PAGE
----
They were bought by Daler in 1983 and are now Daler Rowney.

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  5. I enjoy "micro-archaeology" (my term) and commercial history, too, Palimpsest. If my memory's okay, American writer Jack Finney sometimes draped his stories around a micro-archaeological find that was provocative or seemed out of place.

    BTW-is that spelling supposed to be George Rowney throughout? I'm seeing George Romney in the caption and first sentence below the photo. Jack/USA

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  6. Jack thank you for pointing out my spelling errors again. I guess I've been reading too much about Romney lately...

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  7. Ouch, Lito! LOL, too! There are some things I really wouldn't want people to know about the States. Our execrable politics is one of them. Sorry you have to hear the dopey campaign trash from this side of the Atlantic. (I was a junior political operative for both major parties back in the 1980s. Revolted by what I learned, I've been a minor-party voter ever since.)

    BTW--it'll be Obama in November, about 52% to Romney's 48%.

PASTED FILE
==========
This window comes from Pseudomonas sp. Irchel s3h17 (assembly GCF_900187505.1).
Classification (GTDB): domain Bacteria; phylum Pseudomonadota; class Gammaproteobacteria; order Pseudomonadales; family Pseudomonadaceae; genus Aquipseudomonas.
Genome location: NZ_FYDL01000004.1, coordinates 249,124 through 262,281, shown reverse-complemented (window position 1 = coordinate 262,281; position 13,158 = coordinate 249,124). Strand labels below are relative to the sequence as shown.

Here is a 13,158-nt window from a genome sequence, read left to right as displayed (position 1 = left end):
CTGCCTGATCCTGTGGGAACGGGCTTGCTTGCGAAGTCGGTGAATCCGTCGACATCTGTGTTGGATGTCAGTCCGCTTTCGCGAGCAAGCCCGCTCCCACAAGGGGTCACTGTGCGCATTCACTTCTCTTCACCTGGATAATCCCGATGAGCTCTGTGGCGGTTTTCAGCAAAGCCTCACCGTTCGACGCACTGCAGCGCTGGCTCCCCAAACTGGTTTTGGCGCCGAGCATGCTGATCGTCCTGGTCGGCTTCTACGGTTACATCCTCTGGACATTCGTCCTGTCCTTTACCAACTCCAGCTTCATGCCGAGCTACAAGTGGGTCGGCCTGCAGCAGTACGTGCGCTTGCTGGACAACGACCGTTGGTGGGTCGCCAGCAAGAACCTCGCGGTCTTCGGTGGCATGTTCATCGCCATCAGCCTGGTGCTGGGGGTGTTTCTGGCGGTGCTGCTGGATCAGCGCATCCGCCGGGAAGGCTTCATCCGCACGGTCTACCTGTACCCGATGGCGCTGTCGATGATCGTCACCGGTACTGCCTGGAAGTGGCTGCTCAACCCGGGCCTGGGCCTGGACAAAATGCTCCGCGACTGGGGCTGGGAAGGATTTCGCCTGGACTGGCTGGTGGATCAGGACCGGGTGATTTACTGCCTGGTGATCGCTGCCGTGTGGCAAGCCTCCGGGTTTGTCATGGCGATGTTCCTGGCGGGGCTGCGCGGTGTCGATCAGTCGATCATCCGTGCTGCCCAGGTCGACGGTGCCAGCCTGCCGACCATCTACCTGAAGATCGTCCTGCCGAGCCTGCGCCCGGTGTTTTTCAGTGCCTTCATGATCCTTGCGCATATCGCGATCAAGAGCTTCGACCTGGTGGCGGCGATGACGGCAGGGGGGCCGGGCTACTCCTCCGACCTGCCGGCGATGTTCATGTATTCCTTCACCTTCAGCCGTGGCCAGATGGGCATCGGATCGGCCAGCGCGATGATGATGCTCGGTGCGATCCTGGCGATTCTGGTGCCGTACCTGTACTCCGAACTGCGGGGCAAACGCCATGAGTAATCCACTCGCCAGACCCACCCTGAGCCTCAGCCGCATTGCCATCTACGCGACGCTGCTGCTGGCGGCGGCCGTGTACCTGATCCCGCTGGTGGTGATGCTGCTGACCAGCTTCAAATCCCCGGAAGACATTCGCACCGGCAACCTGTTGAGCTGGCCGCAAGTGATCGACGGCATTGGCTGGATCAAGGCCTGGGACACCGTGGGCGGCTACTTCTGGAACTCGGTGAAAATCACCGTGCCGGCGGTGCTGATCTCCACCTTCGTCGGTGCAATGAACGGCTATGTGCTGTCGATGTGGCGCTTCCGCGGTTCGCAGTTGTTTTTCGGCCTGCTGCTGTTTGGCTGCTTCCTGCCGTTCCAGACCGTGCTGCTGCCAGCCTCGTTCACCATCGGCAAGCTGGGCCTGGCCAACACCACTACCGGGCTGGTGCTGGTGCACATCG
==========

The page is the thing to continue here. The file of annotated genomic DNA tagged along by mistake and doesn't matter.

Back to your post, Lito. Is there an explanation for increased demand for pencils in WWI?

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  8. I thought Lito meant she'd been reading about George Romney the painter…

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  9. Alan B, you're right about possibilities besides my ethnocentric guess. Jack/USA

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  10. I'm always fascinated by your entries, but this one struck near home. I happen to live in Wirksworth (Derbyshire) where Fred Chambers spent his retirement, and was instrumental in founding the Roman Catholic parish. He was quite a character, apparently, and well-loved in the town. Thank you for your fascinating blog!

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  11. Jack: Britain became the sole supplier of pencils to the Allied Powers during the First World War, according to my sources. This was good for pencil manufacturers in the short run but after the war they had to work double hard to get international contracts which were lost in the meantime.
    Alan: It was Romney, the Republican who caused the spelling error.
    Andrew: How fascinating and what a coincidence! The connections between stories, people, objects, words never cease to amaze me.

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  12. Palimpsest, thanks, doubly, I guess. I almost gulped after I read my own question: " . . . explanation for increased demand for pencils in WWI?" Staedtler, Koh-i-noor, etc., were the other guys' pencils---everyone knows the rest of the picture from countless documentaries. Jack/USA

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  13. In a blatant bit of me-too-ism, I have searched the pencil box for a few curious ones and posted a selection on my Flickr pages
    http://www.flickr.com/photos/alan98/8033847985

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  14. i have been trying to find a picture of the round pencil without paint because i found one like 2 years ago